Before the widespread use of social media, “there were pretty simple rules,” Dr. Wiener said. “You don’t talk about a patient in an elevator or the cafeteria. You clearly don’t give out your telephone number. Then in 1996, when Congress enacted the Health Insurance Portability and Accountability Act (HIPAA), there was a whole new set of rules. We needed to safeguard all medical information, and it wasn’t just an ethical responsibility. It became the law,” she said.
“Many centers now have social media policies,” Dr. Wiener added, “and if they don’t, they are developing them quickly, because they are learning this can be a slippery road for them.” Some centers have institutional Facebook pages so patients can learn about new programs and protocols and connect to the person in charge. “At NIH, we can’t even access Facebook. It is denied. We can’t get it on our computers at all,” Dr. Wiener said. “But many centers really struggle with telling people what they can and cannot do once they are at home.”
So Why Would You Do It?
Even professionals aware of the potential pitfalls and perils of accepting a friend request from a patient may do so anyway. “They are put in an uncomfortable position. They don’t want to hurt somebody’s feelings or make patients feel like they don’t want to talk to them,” Dr. Wiener said.
In addition, she said, there can be “a false safety perception” that can arise from having privacy settings on. “But your privacy settings today may no longer be private tomorrow,” she noted. “And even if you decide that you just want to talk to someone and you are not giving any personal information, that person now has access to your friends and what’s on your site.” As the article points out, “the inherent openness in social networks creates potential boundary and privacy issues in the provider-patient context.”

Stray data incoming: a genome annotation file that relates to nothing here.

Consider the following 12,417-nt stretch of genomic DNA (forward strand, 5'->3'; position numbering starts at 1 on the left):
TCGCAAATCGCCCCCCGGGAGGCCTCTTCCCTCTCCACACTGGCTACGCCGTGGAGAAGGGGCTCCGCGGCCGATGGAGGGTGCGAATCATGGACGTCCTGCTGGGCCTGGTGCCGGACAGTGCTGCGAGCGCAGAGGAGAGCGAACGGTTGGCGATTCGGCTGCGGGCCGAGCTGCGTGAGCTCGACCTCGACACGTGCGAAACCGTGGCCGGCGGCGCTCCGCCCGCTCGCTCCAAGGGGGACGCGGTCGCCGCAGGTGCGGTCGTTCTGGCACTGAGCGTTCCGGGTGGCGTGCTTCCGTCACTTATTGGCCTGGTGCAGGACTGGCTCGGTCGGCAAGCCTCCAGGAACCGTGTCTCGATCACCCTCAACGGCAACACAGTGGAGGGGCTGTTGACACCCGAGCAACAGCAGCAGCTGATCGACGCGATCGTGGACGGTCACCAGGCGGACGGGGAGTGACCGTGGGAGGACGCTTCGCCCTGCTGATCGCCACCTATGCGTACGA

Dr. Wiener also advises against discussing work-related issues on personal sites or posting photographs depicting behavior that might be problematic, such as drinking. “Professionally, it is not wise, especially for people looking for new jobs.”
Physicians and other health professionals should pause and think of the possible consequences before accepting a friend request, Dr. Wiener stressed. “Or if they have already accepted, they should give some thought to ‘unfriending’ in a way that is respectful while maintaining those professional relationships, which is what everybody wants.”
What would you do if the patient is expressing suicidal ideation? Boasts about not taking their medications? Says bad things about you, your practice, your staff? ■
Disclosure: Dr. Wiener reported no potential conflicts of interest.
SIDEBAR: Social Media: A Generational Thing?
1. Wiener L, Crum C, Grady C, et al: To friend or not to friend: The use of social media in clinical oncology. J Oncol Pract 8(2):103-106, 2012.
Overheard Monday morning conversations about concerns expressed by patients and family members over the weekend triggered the idea for the article about the challenges of using social media to communicate with patients in the oncology setting, according to the article’s lead author, Lori Wiener,...